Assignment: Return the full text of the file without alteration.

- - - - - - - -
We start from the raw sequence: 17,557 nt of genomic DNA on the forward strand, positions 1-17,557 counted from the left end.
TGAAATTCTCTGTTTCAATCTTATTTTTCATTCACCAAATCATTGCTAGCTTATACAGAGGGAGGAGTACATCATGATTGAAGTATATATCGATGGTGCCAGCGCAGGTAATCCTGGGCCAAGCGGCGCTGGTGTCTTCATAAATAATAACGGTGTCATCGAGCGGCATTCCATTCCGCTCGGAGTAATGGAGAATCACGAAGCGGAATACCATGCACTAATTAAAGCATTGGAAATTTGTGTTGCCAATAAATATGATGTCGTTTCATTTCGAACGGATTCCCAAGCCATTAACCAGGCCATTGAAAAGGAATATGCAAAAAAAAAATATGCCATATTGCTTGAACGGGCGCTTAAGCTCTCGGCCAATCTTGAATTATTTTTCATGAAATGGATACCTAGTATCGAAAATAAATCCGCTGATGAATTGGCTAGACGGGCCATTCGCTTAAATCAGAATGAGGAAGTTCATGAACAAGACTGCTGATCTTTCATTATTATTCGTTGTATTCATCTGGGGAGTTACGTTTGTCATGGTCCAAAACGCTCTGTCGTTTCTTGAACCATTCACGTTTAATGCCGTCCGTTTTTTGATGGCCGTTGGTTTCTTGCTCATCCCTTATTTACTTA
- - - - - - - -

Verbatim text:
We start from the raw sequence: 17,557 nt of genomic DNA on the forward strand, positions 1-17,557 counted from the left end.
TGAAATTCTCTGTTTCAATCTTATTTTTCATTCACCAAATCATTGCTAGCTTATACAGAGGGAGGAGTACATCATGATTGAAGTATATATCGATGGTGCCAGCGCAGGTAATCCTGGGCCAAGCGGCGCTGGTGTCTTCATAAATAATAACGGTGTCATCGAGCGGCATTCCATTCCGCTCGGAGTAATGGAGAATCACGAAGCGGAATACCATGCACTAATTAAAGCATTGGAAATTTGTGTTGCCAATAAATATGATGTCGTTTCATTTCGAACGGATTCCCAAGCCATTAACCAGGCCATTGAAAAGGAATATGCAAAAAAAAAATATGCCATATTGCTTGAACGGGCGCTTAAGCTCTCGGCCAATCTTGAATTATTTTTCATGAAATGGATACCTAGTATCGAAAATAAATCCGCTGATGAATTGGCTAGACGGGCCATTCGCTTAAATCAGAATGAGGAAGTTCATGAACAAGACTGCTGATCTTTCATTATTATTCGTTGTATTCATCTGGGGAGTTACGTTTGTCATGGTCCAAAACGCTCTGTCGTTTCTTGAACCATTCACGTTTAATGCCGTCCGTTTTTTGATGGCCGTTGGTTTCTTGCTCATCCCTTATTTACTTA